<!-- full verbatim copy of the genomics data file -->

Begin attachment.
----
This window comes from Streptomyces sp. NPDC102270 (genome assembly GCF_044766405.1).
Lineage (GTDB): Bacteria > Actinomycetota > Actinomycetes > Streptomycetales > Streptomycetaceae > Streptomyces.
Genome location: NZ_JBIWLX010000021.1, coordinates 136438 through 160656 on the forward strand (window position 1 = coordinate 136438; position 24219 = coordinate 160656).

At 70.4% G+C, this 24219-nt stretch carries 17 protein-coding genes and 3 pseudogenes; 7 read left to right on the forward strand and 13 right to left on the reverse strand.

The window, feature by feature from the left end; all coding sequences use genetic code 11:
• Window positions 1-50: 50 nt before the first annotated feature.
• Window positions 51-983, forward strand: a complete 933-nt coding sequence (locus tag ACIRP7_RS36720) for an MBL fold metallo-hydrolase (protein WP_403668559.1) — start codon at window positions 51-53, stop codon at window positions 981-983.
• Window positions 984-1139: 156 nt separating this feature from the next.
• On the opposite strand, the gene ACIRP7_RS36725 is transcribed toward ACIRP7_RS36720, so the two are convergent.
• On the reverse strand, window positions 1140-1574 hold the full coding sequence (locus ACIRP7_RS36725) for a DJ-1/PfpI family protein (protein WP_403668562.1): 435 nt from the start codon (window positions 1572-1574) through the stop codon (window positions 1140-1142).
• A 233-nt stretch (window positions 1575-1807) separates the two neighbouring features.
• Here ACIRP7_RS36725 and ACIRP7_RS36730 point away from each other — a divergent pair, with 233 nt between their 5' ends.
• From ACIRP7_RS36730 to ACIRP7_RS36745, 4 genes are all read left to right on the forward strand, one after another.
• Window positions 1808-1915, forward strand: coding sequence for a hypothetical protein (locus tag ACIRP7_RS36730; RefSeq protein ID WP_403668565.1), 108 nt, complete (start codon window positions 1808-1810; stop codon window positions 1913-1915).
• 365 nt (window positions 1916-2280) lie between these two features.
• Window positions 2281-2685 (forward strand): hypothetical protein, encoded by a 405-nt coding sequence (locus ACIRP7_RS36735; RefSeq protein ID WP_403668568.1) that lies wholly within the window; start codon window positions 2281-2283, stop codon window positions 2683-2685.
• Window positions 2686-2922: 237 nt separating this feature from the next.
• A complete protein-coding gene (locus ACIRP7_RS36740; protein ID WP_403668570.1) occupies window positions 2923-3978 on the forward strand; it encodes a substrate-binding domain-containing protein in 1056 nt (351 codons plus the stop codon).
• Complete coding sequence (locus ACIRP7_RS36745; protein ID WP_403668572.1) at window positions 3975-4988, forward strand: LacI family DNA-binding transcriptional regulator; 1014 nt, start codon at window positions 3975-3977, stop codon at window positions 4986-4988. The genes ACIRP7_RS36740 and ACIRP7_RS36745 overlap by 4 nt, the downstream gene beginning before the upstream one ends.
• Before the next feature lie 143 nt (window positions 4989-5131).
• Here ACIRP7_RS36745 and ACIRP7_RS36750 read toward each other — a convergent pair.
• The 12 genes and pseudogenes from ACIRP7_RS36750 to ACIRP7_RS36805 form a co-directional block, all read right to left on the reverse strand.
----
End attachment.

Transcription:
This window comes from Streptomyces sp. NPDC102270 (genome assembly GCF_044766405.1).
Lineage (GTDB): Bacteria > Actinomycetota > Actinomycetes > Streptomycetales > Streptomycetaceae > Streptomyces.
Genome location: NZ_JBIWLX010000021.1, coordinates 136438 through 160656 on the forward strand (window position 1 = coordinate 136438; position 24219 = coordinate 160656).

At 70.4% G+C, this 24219-nt stretch carries 17 protein-coding genes and 3 pseudogenes; 7 read left to right on the forward strand and 13 right to left on the reverse strand.

The window, feature by feature from the left end; all coding sequences use genetic code 11:
• Window positions 1-50: 50 nt before the first annotated feature.
• Window positions 51-983, forward strand: a complete 933-nt coding sequence (locus tag ACIRP7_RS36720) for an MBL fold metallo-hydrolase (protein WP_403668559.1) — start codon at window positions 51-53, stop codon at window positions 981-983.
• Window positions 984-1139: 156 nt separating this feature from the next.
• On the opposite strand, the gene ACIRP7_RS36725 is transcribed toward ACIRP7_RS36720, so the two are convergent.
• On the reverse strand, window positions 1140-1574 hold the full coding sequence (locus ACIRP7_RS36725) for a DJ-1/PfpI family protein (protein WP_403668562.1): 435 nt from the start codon (window positions 1572-1574) through the stop codon (window positions 1140-1142).
• A 233-nt stretch (window positions 1575-1807) separates the two neighbouring features.
• Here ACIRP7_RS36725 and ACIRP7_RS36730 point away from each other — a divergent pair, with 233 nt between their 5' ends.
• From ACIRP7_RS36730 to ACIRP7_RS36745, 4 genes are all read left to right on the forward strand, one after another.
• Window positions 1808-1915, forward strand: coding sequence for a hypothetical protein (locus tag ACIRP7_RS36730; RefSeq protein ID WP_403668565.1), 108 nt, complete (start codon window positions 1808-1810; stop codon window positions 1913-1915).
• 365 nt (window positions 1916-2280) lie between these two features.
• Window positions 2281-2685 (forward strand): hypothetical protein, encoded by a 405-nt coding sequence (locus ACIRP7_RS36735; RefSeq protein ID WP_403668568.1) that lies wholly within the window; start codon window positions 2281-2283, stop codon window positions 2683-2685.
• Window positions 2686-2922: 237 nt separating this feature from the next.
• A complete protein-coding gene (locus ACIRP7_RS36740; protein ID WP_403668570.1) occupies window positions 2923-3978 on the forward strand; it encodes a substrate-binding domain-containing protein in 1056 nt (351 codons plus the stop codon).
• Complete coding sequence (locus ACIRP7_RS36745; protein ID WP_403668572.1) at window positions 3975-4988, forward strand: LacI family DNA-binding transcriptional regulator; 1014 nt, start codon at window positions 3975-3977, stop codon at window positions 4986-4988. The genes ACIRP7_RS36740 and ACIRP7_RS36745 overlap by 4 nt, the downstream gene beginning before the upstream one ends.
• Before the next feature lie 143 nt (window positions 4989-5131).
• Here ACIRP7_RS36745 and ACIRP7_RS36750 read toward each other — a convergent pair.
• The 12 genes and pseudogenes from ACIRP7_RS36750 to ACIRP7_RS36805 form a co-directional block, all read right to left on the reverse strand.